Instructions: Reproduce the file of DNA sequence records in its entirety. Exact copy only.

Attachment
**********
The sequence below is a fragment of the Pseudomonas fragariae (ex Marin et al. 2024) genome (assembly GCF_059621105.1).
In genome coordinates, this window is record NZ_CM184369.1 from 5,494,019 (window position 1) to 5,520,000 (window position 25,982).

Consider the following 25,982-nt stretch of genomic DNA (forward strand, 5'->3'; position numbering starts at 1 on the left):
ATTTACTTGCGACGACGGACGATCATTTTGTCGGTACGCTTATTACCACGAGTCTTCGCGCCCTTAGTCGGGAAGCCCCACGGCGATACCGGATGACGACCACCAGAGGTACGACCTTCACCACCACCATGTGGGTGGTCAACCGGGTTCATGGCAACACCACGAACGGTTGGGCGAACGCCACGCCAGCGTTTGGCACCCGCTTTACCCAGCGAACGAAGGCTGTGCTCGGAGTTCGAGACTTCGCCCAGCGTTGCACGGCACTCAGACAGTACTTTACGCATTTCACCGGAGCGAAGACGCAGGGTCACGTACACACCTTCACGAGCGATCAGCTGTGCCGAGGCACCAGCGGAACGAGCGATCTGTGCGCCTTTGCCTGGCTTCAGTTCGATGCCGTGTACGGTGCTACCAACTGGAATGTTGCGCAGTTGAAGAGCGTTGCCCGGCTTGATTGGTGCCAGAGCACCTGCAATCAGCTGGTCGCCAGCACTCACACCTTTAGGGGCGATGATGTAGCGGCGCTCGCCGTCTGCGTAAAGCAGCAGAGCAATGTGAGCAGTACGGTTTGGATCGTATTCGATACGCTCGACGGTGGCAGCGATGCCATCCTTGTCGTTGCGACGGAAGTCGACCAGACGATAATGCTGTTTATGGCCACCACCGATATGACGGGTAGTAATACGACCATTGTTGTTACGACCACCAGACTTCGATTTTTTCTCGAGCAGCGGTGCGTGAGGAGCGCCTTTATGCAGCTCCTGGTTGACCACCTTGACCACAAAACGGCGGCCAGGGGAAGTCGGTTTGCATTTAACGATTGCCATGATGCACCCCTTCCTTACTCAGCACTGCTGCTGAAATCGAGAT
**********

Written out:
The sequence below is a fragment of the Pseudomonas fragariae (ex Marin et al. 2024) genome (assembly GCF_059621105.1).
In genome coordinates, this window is record NZ_CM184369.1 from 5,494,019 (window position 1) to 5,520,000 (window position 25,982).

Consider the following 25,982-nt stretch of genomic DNA (forward strand, 5'->3'; position numbering starts at 1 on the left):
ATTTACTTGCGACGACGGACGATCATTTTGTCGGTACGCTTATTACCACGAGTCTTCGCGCCCTTAGTCGGGAAGCCCCACGGCGATACCGGATGACGACCACCAGAGGTACGACCTTCACCACCACCATGTGGGTGGTCAACCGGGTTCATGGCAACACCACGAACGGTTGGGCGAACGCCACGCCAGCGTTTGGCACCCGCTTTACCCAGCGAACGAAGGCTGTGCTCGGAGTTCGAGACTTCGCCCAGCGTTGCACGGCACTCAGACAGTACTTTACGCATTTCACCGGAGCGAAGACGCAGGGTCACGTACACACCTTCACGAGCGATCAGCTGTGCCGAGGCACCAGCGGAACGAGCGATCTGTGCGCCTTTGCCTGGCTTCAGTTCGATGCCGTGTACGGTGCTACCAACTGGAATGTTGCGCAGTTGAAGAGCGTTGCCCGGCTTGATTGGTGCCAGAGCACCTGCAATCAGCTGGTCGCCAGCACTCACACCTTTAGGGGCGATGATGTAGCGGCGCTCGCCGTCTGCGTAAAGCAGCAGAGCAATGTGAGCAGTACGGTTTGGATCGTATTCGATACGCTCGACGGTGGCAGCGATGCCATCCTTGTCGTTGCGACGGAAGTCGACCAGACGATAATGCTGTTTATGGCCACCACCGATATGACGGGTAGTAATACGACCATTGTTGTTACGACCACCAGACTTCGATTTTTTCTCGAGCAGCGGTGCGTGAGGAGCGCCTTTATGCAGCTCCTGGTTGACCACCTTGACCACAAAACGGCGGCCAGGGGAAGTCGGTTTGCATTTAACGATTGCCATGATGCACCCCTTCCTTACTCAGCACTGCTGCTGAAATCGAGAT